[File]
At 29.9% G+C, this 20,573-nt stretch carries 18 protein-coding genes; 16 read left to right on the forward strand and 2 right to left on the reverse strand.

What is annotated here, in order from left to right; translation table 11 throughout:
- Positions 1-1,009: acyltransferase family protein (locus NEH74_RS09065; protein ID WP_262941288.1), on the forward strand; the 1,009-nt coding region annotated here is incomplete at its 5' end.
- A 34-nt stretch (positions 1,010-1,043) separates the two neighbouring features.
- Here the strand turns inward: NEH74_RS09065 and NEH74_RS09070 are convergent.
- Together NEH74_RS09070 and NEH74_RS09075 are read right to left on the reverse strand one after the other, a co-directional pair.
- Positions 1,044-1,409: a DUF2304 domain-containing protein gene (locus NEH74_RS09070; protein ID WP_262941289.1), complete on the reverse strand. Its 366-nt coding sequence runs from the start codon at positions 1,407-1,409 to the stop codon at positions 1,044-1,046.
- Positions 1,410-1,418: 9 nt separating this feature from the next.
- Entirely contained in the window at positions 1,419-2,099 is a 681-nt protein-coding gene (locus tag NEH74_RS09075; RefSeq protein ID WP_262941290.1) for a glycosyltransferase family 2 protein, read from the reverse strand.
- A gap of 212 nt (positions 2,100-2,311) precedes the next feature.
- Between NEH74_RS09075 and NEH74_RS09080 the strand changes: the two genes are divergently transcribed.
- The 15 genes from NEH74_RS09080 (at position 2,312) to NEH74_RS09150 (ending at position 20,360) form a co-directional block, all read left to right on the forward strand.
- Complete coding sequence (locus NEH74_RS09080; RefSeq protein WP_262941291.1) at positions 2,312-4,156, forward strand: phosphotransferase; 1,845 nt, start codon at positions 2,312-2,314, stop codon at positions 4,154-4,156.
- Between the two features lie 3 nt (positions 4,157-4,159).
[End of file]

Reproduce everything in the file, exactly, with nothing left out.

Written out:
At 29.9% G+C, this 20,573-nt stretch carries 18 protein-coding genes; 16 read left to right on the forward strand and 2 right to left on the reverse strand.

What is annotated here, in order from left to right; translation table 11 throughout:
- Positions 1-1,009: acyltransferase family protein (locus NEH74_RS09065; protein ID WP_262941288.1), on the forward strand; the 1,009-nt coding region annotated here is incomplete at its 5' end.
- A 34-nt stretch (positions 1,010-1,043) separates the two neighbouring features.
- Here the strand turns inward: NEH74_RS09065 and NEH74_RS09070 are convergent.
- Together NEH74_RS09070 and NEH74_RS09075 are read right to left on the reverse strand one after the other, a co-directional pair.
- Positions 1,044-1,409: a DUF2304 domain-containing protein gene (locus NEH74_RS09070; protein ID WP_262941289.1), complete on the reverse strand. Its 366-nt coding sequence runs from the start codon at positions 1,407-1,409 to the stop codon at positions 1,044-1,046.
- Positions 1,410-1,418: 9 nt separating this feature from the next.
- Entirely contained in the window at positions 1,419-2,099 is a 681-nt protein-coding gene (locus tag NEH74_RS09075; RefSeq protein ID WP_262941290.1) for a glycosyltransferase family 2 protein, read from the reverse strand.
- A gap of 212 nt (positions 2,100-2,311) precedes the next feature.
- Between NEH74_RS09075 and NEH74_RS09080 the strand changes: the two genes are divergently transcribed.
- The 15 genes from NEH74_RS09080 (at position 2,312) to NEH74_RS09150 (ending at position 20,360) form a co-directional block, all read left to right on the forward strand.
- Complete coding sequence (locus NEH74_RS09080; RefSeq protein WP_262941291.1) at positions 2,312-4,156, forward strand: phosphotransferase; 1,845 nt, start codon at positions 2,312-2,314, stop codon at positions 4,154-4,156.
- Between the two features lie 3 nt (positions 4,157-4,159).